Each time I prepare for a contest, I try to think of something I can do to
improve my station or my operating ability.
This time, for NAQP CW, I decided I needed to elevate the 12AVQ (10-15-20m)
ground mounted vertical I had installed in the backyard a year or two ago.
The vertical was the Radio X antenna when Radio Y was using the two tower
mounted beams. It worked just okay. I could at least find a station with
it, switch to the beam to call, work him, then switch back. But, I wanted
to see if elevating the vertical would improve the vertical's performance
enough that I wouldn't have to switch to the beams to call.
Friday, I bought a 10' length of pipe at Home Depot and made up some radials
with 24" rebar stakes in the ground as guys. Once I got the SWR down (big
change from ground mounted), I made a few QSO's with it. It seemed to hear
better and, at least, seemed to be heard.
During the contest, the vertical performed beyond my expectations. Most
(>80%) of the stations I called using the vertical on the S&P radio answered
on the first call. What a difference. Because of the vertical's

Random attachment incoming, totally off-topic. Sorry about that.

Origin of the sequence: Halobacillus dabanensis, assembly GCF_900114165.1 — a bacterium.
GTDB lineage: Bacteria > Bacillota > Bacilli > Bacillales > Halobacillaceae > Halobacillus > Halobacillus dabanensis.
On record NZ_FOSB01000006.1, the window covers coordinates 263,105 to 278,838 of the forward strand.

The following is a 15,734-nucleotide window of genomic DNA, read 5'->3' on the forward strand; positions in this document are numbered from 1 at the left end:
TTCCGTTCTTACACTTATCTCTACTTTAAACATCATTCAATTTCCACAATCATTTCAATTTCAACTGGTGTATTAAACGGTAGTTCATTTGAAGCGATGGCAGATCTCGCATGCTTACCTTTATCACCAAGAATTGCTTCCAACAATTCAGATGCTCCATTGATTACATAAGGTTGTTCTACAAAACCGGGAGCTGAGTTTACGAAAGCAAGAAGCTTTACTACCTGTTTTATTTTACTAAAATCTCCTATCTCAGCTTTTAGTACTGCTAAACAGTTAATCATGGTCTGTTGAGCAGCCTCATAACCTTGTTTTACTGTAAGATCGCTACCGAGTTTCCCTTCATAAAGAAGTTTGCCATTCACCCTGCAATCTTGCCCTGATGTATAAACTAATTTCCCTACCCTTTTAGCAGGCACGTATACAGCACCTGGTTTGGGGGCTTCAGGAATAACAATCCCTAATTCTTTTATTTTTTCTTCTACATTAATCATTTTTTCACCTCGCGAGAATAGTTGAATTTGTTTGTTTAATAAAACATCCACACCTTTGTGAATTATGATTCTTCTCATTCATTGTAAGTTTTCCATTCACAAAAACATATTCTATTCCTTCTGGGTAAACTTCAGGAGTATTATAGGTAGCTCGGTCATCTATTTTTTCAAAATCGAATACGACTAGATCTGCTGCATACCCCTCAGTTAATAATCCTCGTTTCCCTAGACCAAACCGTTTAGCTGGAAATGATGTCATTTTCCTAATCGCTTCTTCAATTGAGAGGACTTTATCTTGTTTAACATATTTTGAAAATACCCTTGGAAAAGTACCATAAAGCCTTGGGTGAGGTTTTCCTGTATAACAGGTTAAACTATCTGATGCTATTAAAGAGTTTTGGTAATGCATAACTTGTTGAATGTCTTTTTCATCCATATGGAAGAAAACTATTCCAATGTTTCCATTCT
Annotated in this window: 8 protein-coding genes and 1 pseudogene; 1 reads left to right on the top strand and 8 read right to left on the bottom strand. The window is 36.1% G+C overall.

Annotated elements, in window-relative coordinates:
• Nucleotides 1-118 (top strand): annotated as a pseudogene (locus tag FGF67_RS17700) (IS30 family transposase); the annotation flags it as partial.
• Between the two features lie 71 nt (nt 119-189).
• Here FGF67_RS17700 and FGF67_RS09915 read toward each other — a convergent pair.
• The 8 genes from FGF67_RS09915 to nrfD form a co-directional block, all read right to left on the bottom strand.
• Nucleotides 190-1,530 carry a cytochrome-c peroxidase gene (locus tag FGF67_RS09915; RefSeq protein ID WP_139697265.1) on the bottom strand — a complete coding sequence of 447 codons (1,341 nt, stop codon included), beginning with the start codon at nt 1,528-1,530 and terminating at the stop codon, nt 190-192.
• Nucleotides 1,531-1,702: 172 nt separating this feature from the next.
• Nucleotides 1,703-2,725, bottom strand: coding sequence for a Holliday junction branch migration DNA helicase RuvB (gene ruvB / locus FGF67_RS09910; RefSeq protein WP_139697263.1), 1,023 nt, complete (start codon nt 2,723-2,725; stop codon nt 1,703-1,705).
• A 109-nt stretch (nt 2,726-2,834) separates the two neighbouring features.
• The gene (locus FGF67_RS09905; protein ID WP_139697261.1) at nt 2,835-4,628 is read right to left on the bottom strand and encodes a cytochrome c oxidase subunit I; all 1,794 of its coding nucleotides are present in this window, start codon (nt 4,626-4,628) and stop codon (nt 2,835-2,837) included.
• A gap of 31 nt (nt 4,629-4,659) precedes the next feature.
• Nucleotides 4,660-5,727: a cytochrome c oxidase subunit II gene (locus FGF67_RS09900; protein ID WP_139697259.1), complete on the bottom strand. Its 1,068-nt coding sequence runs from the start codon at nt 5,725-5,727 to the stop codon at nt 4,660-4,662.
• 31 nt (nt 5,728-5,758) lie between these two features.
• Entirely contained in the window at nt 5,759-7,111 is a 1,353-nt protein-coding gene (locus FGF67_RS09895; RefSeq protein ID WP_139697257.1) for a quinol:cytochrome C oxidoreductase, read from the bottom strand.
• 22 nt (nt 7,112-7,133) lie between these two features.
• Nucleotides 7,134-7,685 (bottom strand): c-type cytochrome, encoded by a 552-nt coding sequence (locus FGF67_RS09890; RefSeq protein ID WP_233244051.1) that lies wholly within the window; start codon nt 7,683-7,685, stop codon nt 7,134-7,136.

effectiveness, SO2R took on a whole new meaning and importance. No longer
was I having to swap antennas every time I found a station to work. More
importantly, I was not having to 'wait in line' as often to work a station.
I was being heard and worked using the vertical. Very cool! Even cooler
was seeing the rate counter exceed 100 per hour at times.
>From an esthetic point of view, the vertical with it's 9 elevated radials
looks like heck...at least to anyone not a ham. When passing by the patio
door to the backyard in the house, I do a double-take when I catch a glimpse
of the vertical and guys--still not used to seeing it there. Probably, for
the sake of being able to mow the backyard lawn when it gets warmer, I'll
have to take the vertical down. Or, maybe I'll just raise it another six
feet and extend the radial guys out to the top of the fence and the eave of
the house. :-)